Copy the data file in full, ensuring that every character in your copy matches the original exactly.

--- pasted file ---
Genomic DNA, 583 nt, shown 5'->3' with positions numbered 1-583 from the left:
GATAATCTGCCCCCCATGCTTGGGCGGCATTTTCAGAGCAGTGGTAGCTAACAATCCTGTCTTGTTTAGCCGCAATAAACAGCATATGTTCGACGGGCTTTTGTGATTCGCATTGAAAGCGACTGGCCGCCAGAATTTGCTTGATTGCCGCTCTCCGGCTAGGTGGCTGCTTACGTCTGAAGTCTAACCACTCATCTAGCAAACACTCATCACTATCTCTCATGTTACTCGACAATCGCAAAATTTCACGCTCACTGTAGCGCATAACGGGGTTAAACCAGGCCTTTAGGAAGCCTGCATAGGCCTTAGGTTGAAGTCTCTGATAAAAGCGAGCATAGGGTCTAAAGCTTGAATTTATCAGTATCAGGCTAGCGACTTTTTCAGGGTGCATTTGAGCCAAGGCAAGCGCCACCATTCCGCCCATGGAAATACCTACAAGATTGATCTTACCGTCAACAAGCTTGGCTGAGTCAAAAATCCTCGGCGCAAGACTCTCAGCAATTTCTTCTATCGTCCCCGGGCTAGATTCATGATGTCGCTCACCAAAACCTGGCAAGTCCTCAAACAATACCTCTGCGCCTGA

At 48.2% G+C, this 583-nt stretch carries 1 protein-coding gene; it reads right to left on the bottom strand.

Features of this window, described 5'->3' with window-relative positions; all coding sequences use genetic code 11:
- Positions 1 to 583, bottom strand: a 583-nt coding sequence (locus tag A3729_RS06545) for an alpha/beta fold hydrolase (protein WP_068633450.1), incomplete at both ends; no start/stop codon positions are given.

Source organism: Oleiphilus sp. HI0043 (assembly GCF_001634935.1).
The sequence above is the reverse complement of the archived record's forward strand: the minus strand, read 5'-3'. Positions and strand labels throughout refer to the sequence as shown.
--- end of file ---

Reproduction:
Genomic DNA, 583 nt, shown 5'->3' with positions numbered 1-583 from the left:
GATAATCTGCCCCCCATGCTTGGGCGGCATTTTCAGAGCAGTGGTAGCTAACAATCCTGTCTTGTTTAGCCGCAATAAACAGCATATGTTCGACGGGCTTTTGTGATTCGCATTGAAAGCGACTGGCCGCCAGAATTTGCTTGATTGCCGCTCTCCGGCTAGGTGGCTGCTTACGTCTGAAGTCTAACCACTCATCTAGCAAACACTCATCACTATCTCTCATGTTACTCGACAATCGCAAAATTTCACGCTCACTGTAGCGCATAACGGGGTTAAACCAGGCCTTTAGGAAGCCTGCATAGGCCTTAGGTTGAAGTCTCTGATAAAAGCGAGCATAGGGTCTAAAGCTTGAATTTATCAGTATCAGGCTAGCGACTTTTTCAGGGTGCATTTGAGCCAAGGCAAGCGCCACCATTCCGCCCATGGAAATACCTACAAGATTGATCTTACCGTCAACAAGCTTGGCTGAGTCAAAAATCCTCGGCGCAAGACTCTCAGCAATTTCTTCTATCGTCCCCGGGCTAGATTCATGATGTCGCTCACCAAAACCTGGCAAGTCCTCAAACAATACCTCTGCGCCTGA

At 48.2% G+C, this 583-nt stretch carries 1 protein-coding gene; it reads right to left on the bottom strand.

Features of this window, described 5'->3' with window-relative positions; all coding sequences use genetic code 11:
- Positions 1 to 583, bottom strand: a 583-nt coding sequence (locus tag A3729_RS06545) for an alpha/beta fold hydrolase (protein WP_068633450.1), incomplete at both ends; no start/stop codon positions are given.

Source organism: Oleiphilus sp. HI0043 (assembly GCF_001634935.1).
The sequence above is the reverse complement of the archived record's forward strand: the minus strand, read 5'-3'. Positions and strand labels throughout refer to the sequence as shown.